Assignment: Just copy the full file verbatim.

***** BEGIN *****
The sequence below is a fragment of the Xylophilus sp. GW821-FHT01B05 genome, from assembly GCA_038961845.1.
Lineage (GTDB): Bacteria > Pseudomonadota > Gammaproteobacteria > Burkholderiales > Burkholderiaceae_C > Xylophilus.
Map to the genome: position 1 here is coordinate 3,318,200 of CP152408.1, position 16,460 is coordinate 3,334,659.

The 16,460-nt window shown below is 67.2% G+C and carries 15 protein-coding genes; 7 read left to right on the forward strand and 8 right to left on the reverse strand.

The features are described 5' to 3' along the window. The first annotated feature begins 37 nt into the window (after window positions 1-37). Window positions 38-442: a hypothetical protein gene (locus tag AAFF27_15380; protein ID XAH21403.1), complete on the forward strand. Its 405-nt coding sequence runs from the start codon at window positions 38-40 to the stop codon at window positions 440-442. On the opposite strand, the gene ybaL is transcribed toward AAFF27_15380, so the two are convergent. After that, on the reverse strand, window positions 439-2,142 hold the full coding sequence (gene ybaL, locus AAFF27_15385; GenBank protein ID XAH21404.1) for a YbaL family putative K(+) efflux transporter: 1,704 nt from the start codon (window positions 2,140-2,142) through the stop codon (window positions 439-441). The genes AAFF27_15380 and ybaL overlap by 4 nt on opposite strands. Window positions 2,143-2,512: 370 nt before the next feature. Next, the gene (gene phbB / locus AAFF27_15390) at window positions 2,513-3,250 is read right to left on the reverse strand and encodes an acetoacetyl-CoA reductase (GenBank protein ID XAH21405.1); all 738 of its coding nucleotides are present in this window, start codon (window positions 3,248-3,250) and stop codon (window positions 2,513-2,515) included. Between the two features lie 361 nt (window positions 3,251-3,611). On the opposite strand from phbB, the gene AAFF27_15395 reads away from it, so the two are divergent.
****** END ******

The sequence below is a fragment of the Xylophilus sp. GW821-FHT01B05 genome, from assembly GCA_038961845.1.
Lineage (GTDB): Bacteria > Pseudomonadota > Gammaproteobacteria > Burkholderiales > Burkholderiaceae_C > Xylophilus.
Map to the genome: position 1 here is coordinate 3,318,200 of CP152408.1, position 16,460 is coordinate 3,334,659.

The 16,460-nt window shown below is 67.2% G+C and carries 15 protein-coding genes; 7 read left to right on the forward strand and 8 right to left on the reverse strand.

The features are described 5' to 3' along the window. The first annotated feature begins 37 nt into the window (after window positions 1-37). Window positions 38-442: a hypothetical protein gene (locus tag AAFF27_15380; protein ID XAH21403.1), complete on the forward strand. Its 405-nt coding sequence runs from the start codon at window positions 38-40 to the stop codon at window positions 440-442. On the opposite strand, the gene ybaL is transcribed toward AAFF27_15380, so the two are convergent. After that, on the reverse strand, window positions 439-2,142 hold the full coding sequence (gene ybaL, locus AAFF27_15385; GenBank protein ID XAH21404.1) for a YbaL family putative K(+) efflux transporter: 1,704 nt from the start codon (window positions 2,140-2,142) through the stop codon (window positions 439-441). The genes AAFF27_15380 and ybaL overlap by 4 nt on opposite strands. Window positions 2,143-2,512: 370 nt before the next feature. Next, the gene (gene phbB / locus AAFF27_15390) at window positions 2,513-3,250 is read right to left on the reverse strand and encodes an acetoacetyl-CoA reductase (GenBank protein ID XAH21405.1); all 738 of its coding nucleotides are present in this window, start codon (window positions 3,248-3,250) and stop codon (window positions 2,513-2,515) included. Between the two features lie 361 nt (window positions 3,251-3,611). On the opposite strand from phbB, the gene AAFF27_15395 reads away from it, so the two are divergent.